... Before Cavour's death, there had been frequent discussion of a project for revolutionising the east of Europe on a grand scale; Hungary and the southern provinces of the Austrian Empire were to co-operate with the Slavs and other populations under Turkey in a movement which, even if only partially successful, would go far to facilitate the liberation of Venice. It cannot be doubted that Rattazzi's brain was at work on something of this sort, but the mobilisation, so to speak, of the Garibaldians suggested proceedings nearer home. Trescorre was ...
— The Liberation of Italy • Countess Evelyn Martinengo-Cesaresco

... unhappily exists between Italy and Turkey this Government has no direct political interest, and I took occasion at the suitable time to issue a proclamation of neutrality in that conflict. At the same time all necessary steps have been taken to safeguard the personal interests of American citizens and organizations ...
— State of the Union Addresses of William H. Taft • William H. Taft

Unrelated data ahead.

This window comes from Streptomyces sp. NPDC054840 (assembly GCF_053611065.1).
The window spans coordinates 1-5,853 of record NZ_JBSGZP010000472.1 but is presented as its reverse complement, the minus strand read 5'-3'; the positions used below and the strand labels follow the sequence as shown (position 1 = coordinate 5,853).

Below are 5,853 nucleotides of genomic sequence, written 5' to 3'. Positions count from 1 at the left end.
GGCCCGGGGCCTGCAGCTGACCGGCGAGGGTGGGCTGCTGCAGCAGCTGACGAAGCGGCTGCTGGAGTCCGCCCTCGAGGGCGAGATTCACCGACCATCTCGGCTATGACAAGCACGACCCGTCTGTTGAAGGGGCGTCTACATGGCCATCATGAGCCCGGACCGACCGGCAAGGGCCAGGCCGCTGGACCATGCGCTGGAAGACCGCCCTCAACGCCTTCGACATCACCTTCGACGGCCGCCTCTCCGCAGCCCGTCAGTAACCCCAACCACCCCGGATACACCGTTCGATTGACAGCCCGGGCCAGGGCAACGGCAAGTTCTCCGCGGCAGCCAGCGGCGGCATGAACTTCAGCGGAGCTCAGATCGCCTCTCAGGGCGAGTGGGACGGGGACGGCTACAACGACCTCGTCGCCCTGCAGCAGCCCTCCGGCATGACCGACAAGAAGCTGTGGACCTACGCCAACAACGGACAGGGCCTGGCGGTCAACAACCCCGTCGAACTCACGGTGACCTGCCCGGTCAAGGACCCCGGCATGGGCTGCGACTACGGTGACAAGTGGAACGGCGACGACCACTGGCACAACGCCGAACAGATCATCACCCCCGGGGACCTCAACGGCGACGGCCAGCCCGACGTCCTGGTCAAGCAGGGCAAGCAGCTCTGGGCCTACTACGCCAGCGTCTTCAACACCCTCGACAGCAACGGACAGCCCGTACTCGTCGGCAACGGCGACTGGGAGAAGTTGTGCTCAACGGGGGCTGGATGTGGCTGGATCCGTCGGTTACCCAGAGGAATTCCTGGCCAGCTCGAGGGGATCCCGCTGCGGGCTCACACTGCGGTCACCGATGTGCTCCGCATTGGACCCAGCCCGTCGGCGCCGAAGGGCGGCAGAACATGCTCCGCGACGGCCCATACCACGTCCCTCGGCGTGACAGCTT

... TURKEY EGG, JR. Smaller and shorter than the above; cracking quality medium; shell of medium thickness; kernel plump, light colored; tender, oily, rich; good. (Report Sec. ...
— The Pecan and its Culture • H. Harold Hume

... here," he said. "But north a ways she sure makes up for it. There's big spruce and high mesas and grass to your pony's knees and water 'most anywhere you look for it. I ain't much on huntin'. But there's plenty deer and wild turkey up that way, and some bear. And with a bent pin and a piece of string a fella can catch all the trout he wants. Arizona is a mighty surprisin' State, in spots. Most folks from the East think she's sagebrush and sand, except the Grand Canon; but that's kind ...
— Partners of Chance • Henry Herbert Knibbs